Saturday, August 18, 2007

Irish Cobbler Potatoes and the heat woes of Summer...


The Irish Cobbler Potatoes should be ready to harvest. Champ, if you want to call me and setup a time to come over with your pitch fork, or just drop it off, that would be great.

Megan: I still have frozen homemade marinara sauce for you. Maybe some tomatoes, plenty of cayenne and jalapeno peppers.

There are plenty of peppers for everyone, so feel free to stop by and just pick some, or come collect some that are in the house.

The heat has really hit the garden,
and I'm not sure if either of the cucumber plants, one of the eggplants, and quite a lot of the tomato plants will actually make it. The heat has been intense, and even though I've been watering at night, the heat is too much. We've also had ant problems with the back melon patch. Fortunately, we should have plenty of butternut squash, and if any would like, I could post a very simple butternut squash lasagna recipe that is delicious and filling. The corn seem to be hanging on, and ~ dozen husks are visible. On a bright note, the sun flowers seem to be basking up the sun.

After the garden has stopped producing this year, I'd like to have a workday to try to flatten and better irrigate an area of the yard for next year's garden. This could possibly involve a trip to the dairy farm to apprehend some poo. Trust me, its great fun at 8 o'clock on a saturday morning.

Anyways, I hope everyone is doing well as they get back into town. Stop by and say hi if you haven't in a while :-)

~Sir Knabe

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Tuesday, August 14, 2007

Energy Efficient Renting


Top 10 Tips for Renters : ENERGY STAR  Annotated




  • My question is, why don´t we as renters have rights to request greater energy efficiency from our landlords? Especially for students in Manhattan, KS, of whom a large number rent old, outdated homes that have had little or no repairs in 30 years. I have been following each of these tips at least to the extent they recommend, if not more so, and I still pay out the ass in utilities. At what point do we, as a society, deem energy inefficiency to violate safety and thus to be against code? Could there be government subsidies allocated for this purpose? Especially since those worse off economically are going to be stuck in the least energy efficient homes, thus furthering their financial burden. Wes Jackson once outlined that efficiency actually increases usage. By this account, it is easy to see why. Those who have, get more efficient, so they can have more.  - post by kjc6688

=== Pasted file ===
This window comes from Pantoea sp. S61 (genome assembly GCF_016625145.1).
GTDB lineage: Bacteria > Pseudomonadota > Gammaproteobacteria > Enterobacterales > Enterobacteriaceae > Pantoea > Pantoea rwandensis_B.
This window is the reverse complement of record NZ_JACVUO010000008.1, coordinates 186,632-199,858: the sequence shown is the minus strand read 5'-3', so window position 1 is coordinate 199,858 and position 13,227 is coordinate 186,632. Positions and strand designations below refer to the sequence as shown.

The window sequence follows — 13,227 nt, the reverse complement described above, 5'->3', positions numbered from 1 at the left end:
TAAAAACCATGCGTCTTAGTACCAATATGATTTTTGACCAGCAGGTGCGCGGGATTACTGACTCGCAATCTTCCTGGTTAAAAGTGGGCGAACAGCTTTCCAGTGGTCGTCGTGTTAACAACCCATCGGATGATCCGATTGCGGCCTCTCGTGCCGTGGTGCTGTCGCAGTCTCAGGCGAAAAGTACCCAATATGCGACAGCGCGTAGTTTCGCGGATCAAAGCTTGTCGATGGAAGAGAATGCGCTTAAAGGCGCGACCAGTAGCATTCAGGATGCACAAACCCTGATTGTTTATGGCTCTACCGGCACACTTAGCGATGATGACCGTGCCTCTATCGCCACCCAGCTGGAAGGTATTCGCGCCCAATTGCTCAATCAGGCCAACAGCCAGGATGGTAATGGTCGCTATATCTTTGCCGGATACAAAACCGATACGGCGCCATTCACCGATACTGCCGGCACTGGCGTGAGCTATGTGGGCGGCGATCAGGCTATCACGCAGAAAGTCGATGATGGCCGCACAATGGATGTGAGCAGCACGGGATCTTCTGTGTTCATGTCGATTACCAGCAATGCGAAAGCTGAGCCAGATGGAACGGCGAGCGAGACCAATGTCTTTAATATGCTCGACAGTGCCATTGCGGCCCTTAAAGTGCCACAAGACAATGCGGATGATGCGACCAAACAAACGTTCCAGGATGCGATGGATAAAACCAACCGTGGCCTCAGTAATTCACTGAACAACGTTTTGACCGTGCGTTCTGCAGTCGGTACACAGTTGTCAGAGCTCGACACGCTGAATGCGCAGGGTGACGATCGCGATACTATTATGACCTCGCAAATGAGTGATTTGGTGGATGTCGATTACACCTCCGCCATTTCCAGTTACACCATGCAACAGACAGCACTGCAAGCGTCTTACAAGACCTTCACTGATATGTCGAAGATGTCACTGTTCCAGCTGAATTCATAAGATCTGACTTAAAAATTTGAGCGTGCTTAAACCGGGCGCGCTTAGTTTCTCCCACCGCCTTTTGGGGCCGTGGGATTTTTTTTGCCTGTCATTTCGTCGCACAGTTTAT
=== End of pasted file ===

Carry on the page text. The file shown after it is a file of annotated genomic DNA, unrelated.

Top 10 Tips for Renters!



Lighting is one of the easiest places to start saving energy. Replacing your five most frequently used light fixtures or the bulbs in them with ENERGY STAR qualified lights can save more than $60 a year in energy costs. ENERGY STAR qualified compact fluorescent light bulbs (CFLs) provide high-quality light output, use less energy, and last 6–10 times longer than standard incandescent light bulbs, saving money on energy bills and replacement costs.

Considering purchasing a room air conditioner? Consider an ENERGY STAR qualified model. They use at least 10 percent less energy than standard models.

If possible, install a programmable thermostat to automatically adjust your home's temperature settings when you're away or sleeping.


  • Consumer electronics play an increasingly larger role in your home's energy consumption, accounting for 15 percent of household electricity use. Many consumer electronics products use energy even when switched off. Electronics equipment that has earned the ENERGY STAR helps save energy when off, while maintaining features like clock displays, channel settings, and remote-control functions.


  • A ten minute shower can use less water than a full bath.

    Make sure all air registers are clear of furniture so that air can circulate freely. If your home has radiators, place heat-resistant reflectors between radiators and walls. In the winter, this will help heat the room instead of the wall.


  • During cold weather, take advantage of the sun's warmth by keeping drapes open during daylight hours. To keep out the heat of the summer sun, close window shades and drapes in warm weather.



  • Save water by scraping dishes instead of rinsing them before loading in the dishwasher. Run your dishwasher with a full load and use the air-dry option if available.


  • Wash your laundry with cold water whenever possible. To save water, try to wash full loads or, if you must wash a partial load, reduce the level of water appropriately.

    Don't over dry your clothes. If your dryer has a moisture sensor that will automatically turn the machine off when clothes are done, use it to avoid over drying. Remember to clean the lint trap before every load. Dry full loads, or reduce drying time for partial loads.

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